Media & Culture
The muckraker bringing China’s free-speech fight into English-language media.
Being a serious, investigative journalist in China has gotten ever more dangerous, and many erstwhile muckrakers have fled the country, the profession, or both. Not so for Hu Shuli, who founded and now runs Caixin, arguably China’s most respected independent outlet. In 2016, Caixin evidenced global ambitions when it formed a newsroom with a staff of about 20 dedicated to producing its English-language edition.
In March 2016, Hu brought the fight against Chinese censorship to the English language web when her publication ran an article denouncing censors who’d axed an earlier piece quoting a Chinese political advisor urging candor with the country’s leadership. It’s virtually certain that Hu, long known for her intuitive sense of the contours of the Communist Party’s fuzzy red lines, approved that content. While that article was itself later removed, it served notice that Hu wants the West to hear about Beijing’s ever-tighter grip on the country’s press. The West seems to be listening; in May 2016, Princeton University gave Hu an honorary doctorate for her contributions to journalism. That didn’t impress Chinese authorities, which in October issued a two-month ban on reposting Caixin pieces given the outlet’s repeated violations of “news and propaganda discipline.”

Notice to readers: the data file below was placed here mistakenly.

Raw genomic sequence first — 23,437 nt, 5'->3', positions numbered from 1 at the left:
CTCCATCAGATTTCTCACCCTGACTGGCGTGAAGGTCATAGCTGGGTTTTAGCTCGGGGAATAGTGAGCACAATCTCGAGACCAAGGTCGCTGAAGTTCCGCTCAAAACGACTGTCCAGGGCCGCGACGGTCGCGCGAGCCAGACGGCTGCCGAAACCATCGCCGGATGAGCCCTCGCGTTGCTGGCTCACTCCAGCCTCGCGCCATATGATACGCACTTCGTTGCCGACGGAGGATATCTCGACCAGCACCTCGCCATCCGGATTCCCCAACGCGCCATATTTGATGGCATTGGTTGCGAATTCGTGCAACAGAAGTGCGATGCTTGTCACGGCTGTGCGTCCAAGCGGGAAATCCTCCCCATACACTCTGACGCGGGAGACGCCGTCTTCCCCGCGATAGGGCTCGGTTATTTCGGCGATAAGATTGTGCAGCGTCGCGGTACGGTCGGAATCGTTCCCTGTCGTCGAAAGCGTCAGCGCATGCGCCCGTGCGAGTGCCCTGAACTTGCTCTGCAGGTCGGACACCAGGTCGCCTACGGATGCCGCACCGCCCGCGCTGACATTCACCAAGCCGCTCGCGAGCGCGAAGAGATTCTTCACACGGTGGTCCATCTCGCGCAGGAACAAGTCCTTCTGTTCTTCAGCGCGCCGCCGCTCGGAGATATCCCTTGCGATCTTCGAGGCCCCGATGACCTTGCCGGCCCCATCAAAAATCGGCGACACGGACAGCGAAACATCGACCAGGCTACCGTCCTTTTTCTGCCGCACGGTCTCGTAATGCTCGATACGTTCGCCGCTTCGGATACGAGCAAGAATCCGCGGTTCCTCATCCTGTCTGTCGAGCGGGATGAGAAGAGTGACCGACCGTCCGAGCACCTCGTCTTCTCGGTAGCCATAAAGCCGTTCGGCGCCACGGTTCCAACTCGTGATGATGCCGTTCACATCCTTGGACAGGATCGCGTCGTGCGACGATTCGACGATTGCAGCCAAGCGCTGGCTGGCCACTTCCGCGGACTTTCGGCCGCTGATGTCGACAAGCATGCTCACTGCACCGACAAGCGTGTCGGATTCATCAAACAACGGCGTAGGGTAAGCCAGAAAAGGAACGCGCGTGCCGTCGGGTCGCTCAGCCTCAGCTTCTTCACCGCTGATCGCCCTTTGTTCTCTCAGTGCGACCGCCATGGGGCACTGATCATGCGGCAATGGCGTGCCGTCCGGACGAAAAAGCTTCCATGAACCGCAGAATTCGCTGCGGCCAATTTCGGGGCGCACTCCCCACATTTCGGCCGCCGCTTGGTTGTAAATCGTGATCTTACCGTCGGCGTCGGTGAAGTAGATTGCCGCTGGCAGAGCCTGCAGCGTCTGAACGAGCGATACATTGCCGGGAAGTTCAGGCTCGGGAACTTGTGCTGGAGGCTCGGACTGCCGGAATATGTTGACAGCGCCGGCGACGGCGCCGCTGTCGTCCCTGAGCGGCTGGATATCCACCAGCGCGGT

(Photo credit: VCG/VCG via Getty Images)
Next: Li Tingtingi|i Thinkers & Advocates